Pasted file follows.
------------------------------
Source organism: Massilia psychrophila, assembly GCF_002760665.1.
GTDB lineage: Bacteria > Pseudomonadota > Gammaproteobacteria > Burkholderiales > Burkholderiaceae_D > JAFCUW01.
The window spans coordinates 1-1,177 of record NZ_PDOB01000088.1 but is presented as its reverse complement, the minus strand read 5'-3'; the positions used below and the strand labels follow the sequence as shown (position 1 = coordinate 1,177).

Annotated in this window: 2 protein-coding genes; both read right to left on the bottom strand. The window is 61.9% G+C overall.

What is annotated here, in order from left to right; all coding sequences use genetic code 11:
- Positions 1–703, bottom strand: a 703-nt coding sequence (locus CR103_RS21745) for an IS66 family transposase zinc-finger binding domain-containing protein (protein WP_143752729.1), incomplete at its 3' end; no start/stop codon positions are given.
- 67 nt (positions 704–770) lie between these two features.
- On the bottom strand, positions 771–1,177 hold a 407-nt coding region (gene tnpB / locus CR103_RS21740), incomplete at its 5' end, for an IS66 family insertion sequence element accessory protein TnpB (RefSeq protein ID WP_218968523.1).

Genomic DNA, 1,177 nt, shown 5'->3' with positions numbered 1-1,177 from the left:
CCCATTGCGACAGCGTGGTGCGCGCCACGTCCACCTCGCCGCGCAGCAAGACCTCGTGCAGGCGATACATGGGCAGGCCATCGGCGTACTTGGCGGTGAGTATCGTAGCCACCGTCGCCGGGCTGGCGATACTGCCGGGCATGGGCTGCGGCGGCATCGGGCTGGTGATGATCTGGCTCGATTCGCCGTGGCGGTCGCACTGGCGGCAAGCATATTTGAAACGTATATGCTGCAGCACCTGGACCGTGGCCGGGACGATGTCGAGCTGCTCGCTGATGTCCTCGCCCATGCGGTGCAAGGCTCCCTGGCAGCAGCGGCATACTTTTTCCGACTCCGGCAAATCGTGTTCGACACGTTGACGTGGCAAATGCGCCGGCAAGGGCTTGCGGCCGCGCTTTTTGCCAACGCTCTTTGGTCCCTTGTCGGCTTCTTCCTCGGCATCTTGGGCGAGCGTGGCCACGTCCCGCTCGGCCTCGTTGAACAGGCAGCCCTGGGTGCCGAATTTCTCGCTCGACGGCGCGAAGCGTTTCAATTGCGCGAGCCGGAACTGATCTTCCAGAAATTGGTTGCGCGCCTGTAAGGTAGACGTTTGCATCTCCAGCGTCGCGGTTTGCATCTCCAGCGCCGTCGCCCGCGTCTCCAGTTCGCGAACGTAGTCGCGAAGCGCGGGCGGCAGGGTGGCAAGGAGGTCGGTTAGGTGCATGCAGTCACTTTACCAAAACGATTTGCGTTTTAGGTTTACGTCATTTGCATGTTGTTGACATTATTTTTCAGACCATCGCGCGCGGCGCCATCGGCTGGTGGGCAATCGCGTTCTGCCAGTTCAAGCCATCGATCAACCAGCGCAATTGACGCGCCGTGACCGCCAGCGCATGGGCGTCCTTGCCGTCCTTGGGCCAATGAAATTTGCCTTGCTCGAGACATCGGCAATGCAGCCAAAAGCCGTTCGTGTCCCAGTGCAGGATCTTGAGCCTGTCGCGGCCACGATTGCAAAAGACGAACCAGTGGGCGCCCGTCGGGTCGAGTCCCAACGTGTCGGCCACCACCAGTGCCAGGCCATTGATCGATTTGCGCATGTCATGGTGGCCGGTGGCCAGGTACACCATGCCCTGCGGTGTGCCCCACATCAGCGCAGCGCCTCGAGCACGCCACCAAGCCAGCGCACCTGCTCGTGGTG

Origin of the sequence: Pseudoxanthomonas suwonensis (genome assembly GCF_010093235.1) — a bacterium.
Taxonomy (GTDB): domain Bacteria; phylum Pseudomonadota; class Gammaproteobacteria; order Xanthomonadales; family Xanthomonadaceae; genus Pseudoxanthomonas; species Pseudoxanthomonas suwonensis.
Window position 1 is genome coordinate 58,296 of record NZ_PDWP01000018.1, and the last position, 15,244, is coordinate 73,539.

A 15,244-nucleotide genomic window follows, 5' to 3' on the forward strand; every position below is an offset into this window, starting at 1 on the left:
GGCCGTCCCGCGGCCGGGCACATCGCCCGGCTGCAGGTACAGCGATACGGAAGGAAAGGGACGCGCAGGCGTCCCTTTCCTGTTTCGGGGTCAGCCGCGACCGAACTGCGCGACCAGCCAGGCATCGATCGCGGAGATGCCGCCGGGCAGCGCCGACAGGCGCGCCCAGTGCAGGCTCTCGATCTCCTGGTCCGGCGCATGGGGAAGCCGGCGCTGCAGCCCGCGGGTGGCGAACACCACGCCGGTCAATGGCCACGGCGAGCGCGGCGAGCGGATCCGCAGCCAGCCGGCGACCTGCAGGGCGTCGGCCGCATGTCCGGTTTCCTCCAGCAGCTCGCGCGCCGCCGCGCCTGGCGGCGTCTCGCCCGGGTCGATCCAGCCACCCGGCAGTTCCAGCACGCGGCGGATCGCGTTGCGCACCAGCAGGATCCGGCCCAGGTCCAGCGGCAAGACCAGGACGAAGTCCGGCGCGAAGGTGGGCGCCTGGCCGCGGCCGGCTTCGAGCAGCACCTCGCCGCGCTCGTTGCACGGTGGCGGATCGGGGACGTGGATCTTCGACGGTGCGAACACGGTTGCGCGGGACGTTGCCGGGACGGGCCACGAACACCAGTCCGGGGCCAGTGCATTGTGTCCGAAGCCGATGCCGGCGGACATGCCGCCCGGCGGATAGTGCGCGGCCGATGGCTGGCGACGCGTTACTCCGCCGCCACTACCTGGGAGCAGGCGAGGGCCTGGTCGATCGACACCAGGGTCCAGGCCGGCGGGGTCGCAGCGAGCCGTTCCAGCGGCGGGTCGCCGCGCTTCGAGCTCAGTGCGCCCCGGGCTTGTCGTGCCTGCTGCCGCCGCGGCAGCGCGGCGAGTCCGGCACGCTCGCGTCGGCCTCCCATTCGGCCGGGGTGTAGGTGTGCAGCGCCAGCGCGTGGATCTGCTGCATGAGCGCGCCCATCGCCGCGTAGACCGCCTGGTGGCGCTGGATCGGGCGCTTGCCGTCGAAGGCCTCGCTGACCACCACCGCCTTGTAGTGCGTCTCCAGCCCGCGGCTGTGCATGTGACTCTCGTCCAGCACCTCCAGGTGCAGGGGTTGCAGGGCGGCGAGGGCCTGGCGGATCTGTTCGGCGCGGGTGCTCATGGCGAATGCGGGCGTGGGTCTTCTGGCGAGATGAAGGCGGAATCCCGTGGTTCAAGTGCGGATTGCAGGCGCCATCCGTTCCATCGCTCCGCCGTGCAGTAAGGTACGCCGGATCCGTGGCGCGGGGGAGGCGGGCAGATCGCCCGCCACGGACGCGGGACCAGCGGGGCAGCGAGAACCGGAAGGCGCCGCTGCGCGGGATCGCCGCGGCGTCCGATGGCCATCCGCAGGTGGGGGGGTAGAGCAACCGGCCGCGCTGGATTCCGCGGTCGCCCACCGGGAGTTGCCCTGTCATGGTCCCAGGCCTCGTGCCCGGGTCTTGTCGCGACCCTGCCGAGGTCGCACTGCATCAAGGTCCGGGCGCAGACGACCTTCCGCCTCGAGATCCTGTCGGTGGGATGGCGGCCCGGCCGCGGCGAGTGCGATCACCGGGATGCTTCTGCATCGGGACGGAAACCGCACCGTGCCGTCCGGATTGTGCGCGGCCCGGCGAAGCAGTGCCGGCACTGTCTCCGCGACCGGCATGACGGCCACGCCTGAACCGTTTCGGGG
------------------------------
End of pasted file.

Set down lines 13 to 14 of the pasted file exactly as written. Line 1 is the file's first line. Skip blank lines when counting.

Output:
Window position 1 is genome coordinate 58,296 of record NZ_PDWP01000018.1, and the last position, 15,244, is coordinate 73,539.

A 15,244-nucleotide genomic window follows, 5' to 3' on the forward strand; every position below is an offset into this window, starting at 1 on the left: